The USPTO rarely grants a patent solely upon the filed patent application. Instead, your patent application will likely be rejected for one or more reasons. These are provided in communication from the USPTO called an Office Action. There are many reasons why a patent application is rejected, such as improper disclosure of the invention, improper figures, or issues with existing patents (called "prior art.") Our patent law firm has experience responding to a variety of patent office actions for diverse technologies, and can often assist you in overcoming USPTO rejections. It is important to note that any document submitted to the USPTO becomes part of the record for your patent application. The USPTO may use your response against you. Working closely with a patent professional, such as a patent attorney with our law firm, will often be beneficial. The rates for responding to patent office actions should vary depending on the invention, the rejections raised by the USPTO, and the time allowed before responding to the office action (filing a response earlier is less expensive).

Allowance and issue

Once you have satisfactorily overcome all of the objections raised by the USPTO, your patent application is allowed. Upon payment of the proper fees, your patent will be issued. It will be published, and you will receive an official ribbon-sealed copy.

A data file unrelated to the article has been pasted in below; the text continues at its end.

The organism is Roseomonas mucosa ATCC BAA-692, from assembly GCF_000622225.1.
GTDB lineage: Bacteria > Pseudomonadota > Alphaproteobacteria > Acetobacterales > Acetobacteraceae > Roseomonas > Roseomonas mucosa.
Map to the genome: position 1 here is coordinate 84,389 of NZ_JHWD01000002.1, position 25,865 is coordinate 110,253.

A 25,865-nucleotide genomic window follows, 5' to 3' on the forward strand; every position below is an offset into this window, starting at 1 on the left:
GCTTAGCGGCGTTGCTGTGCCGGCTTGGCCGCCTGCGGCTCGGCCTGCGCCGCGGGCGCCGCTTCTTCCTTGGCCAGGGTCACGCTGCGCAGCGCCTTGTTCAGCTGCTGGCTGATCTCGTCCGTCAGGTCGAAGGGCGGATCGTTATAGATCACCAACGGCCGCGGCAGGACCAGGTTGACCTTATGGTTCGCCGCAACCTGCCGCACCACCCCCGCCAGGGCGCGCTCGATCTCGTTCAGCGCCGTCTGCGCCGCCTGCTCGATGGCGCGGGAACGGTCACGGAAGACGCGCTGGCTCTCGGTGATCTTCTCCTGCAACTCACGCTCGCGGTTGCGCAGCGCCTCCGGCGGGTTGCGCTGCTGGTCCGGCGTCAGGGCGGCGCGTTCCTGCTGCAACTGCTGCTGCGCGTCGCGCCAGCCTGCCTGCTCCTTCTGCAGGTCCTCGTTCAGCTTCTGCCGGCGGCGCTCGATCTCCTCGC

An issued utility or plant patent in the U.S. is valid for 20 years from the earliest filing date and a design patent is valid for 14 years. Maintenance fees are due to keep the patent valid and in force. Lack of payment of these fees will cause the patent to lapse.


Contact Us
For a free consultation regarding filing a patent application, please use our contact form or contact our registered patent application attorney Marc Baumgartner at 503-546-3452 (Portland, Oregon) or toll free at 877-734-8669.

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Baumgartner Patent Law is located in Portland, Oregon.

The materials provided within this website are for general information, educational, and promotional purposes only. The law constantly evolves and there is no guarantee that the relevant changes have been noted herein. They are not intended as, and should not be taken as, legal advice. Individuals and entities having legal questions should consult with an attorney to fully address their legal matters based on an analysis of the particular facts. The attorney members of the firm are licensed to practice law in the state of California, and otherwise as noted. Please call us to obtain legal advice 877-734-8669.
5933 NE Win Sivers Dr. Suite 205 Portland OR, 97220